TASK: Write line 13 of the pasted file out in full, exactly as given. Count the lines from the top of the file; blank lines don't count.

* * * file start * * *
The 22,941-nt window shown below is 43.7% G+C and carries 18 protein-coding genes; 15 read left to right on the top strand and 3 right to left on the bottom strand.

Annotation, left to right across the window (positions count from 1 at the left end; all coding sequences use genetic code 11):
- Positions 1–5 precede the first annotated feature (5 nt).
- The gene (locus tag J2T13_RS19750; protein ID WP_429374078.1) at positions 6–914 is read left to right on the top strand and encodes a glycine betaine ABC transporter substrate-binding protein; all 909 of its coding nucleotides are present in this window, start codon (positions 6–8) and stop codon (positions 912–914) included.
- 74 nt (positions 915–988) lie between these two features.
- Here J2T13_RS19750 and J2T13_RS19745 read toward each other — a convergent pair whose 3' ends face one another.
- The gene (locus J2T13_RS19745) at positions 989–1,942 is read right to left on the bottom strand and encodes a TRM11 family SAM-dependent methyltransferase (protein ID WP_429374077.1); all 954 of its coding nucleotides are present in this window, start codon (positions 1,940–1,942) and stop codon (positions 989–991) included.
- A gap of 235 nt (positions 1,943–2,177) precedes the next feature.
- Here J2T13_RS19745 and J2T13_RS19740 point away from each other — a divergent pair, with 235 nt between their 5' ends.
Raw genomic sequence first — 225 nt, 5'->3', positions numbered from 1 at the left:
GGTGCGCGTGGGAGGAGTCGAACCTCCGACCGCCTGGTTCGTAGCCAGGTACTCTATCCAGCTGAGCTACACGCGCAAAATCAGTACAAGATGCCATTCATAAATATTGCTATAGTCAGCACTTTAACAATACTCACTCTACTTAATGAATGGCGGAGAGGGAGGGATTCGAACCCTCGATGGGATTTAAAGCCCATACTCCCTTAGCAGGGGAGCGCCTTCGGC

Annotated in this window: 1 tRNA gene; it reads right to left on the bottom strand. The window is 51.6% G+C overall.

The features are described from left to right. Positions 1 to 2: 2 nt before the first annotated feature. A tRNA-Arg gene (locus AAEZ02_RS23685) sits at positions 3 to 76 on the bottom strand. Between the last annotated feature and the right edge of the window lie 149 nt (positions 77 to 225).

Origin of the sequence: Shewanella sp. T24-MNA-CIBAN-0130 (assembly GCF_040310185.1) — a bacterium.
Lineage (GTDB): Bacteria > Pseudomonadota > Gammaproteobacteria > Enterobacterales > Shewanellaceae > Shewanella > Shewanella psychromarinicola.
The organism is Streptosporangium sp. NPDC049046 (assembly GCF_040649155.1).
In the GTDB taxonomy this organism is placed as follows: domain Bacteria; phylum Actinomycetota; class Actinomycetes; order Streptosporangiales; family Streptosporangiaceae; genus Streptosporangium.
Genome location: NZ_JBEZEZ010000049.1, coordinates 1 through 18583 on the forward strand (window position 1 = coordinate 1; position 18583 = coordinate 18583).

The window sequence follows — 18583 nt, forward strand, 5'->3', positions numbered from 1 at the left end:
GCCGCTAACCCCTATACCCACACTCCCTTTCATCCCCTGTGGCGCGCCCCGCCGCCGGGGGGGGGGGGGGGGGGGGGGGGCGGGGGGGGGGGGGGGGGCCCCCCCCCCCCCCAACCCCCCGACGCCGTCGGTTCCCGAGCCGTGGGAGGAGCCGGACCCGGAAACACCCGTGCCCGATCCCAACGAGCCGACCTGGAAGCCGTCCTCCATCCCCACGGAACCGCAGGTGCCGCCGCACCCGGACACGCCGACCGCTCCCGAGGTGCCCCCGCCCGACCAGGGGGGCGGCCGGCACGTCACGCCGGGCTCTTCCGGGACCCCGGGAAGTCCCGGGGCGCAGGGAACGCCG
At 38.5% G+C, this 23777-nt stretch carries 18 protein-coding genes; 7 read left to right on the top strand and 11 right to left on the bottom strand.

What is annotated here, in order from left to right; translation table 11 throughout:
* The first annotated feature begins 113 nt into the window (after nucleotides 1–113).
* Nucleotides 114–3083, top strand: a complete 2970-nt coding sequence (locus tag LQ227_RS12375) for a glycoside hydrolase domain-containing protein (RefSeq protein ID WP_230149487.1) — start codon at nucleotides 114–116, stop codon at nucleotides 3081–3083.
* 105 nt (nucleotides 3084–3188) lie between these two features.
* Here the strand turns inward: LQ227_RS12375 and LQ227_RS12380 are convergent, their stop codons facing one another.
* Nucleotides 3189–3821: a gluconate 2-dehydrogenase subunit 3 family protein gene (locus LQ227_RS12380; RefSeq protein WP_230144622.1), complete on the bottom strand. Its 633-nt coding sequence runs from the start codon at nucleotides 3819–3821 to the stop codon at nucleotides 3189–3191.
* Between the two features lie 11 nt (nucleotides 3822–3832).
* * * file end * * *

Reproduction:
The features are described from left to right. Positions 1 to 2: 2 nt before the first annotated feature. A tRNA-Arg gene (locus AAEZ02_RS23685) sits at positions 3 to 76 on the bottom strand. Between the last annotated feature and the right edge of the window lie 149 nt (positions 77 to 225).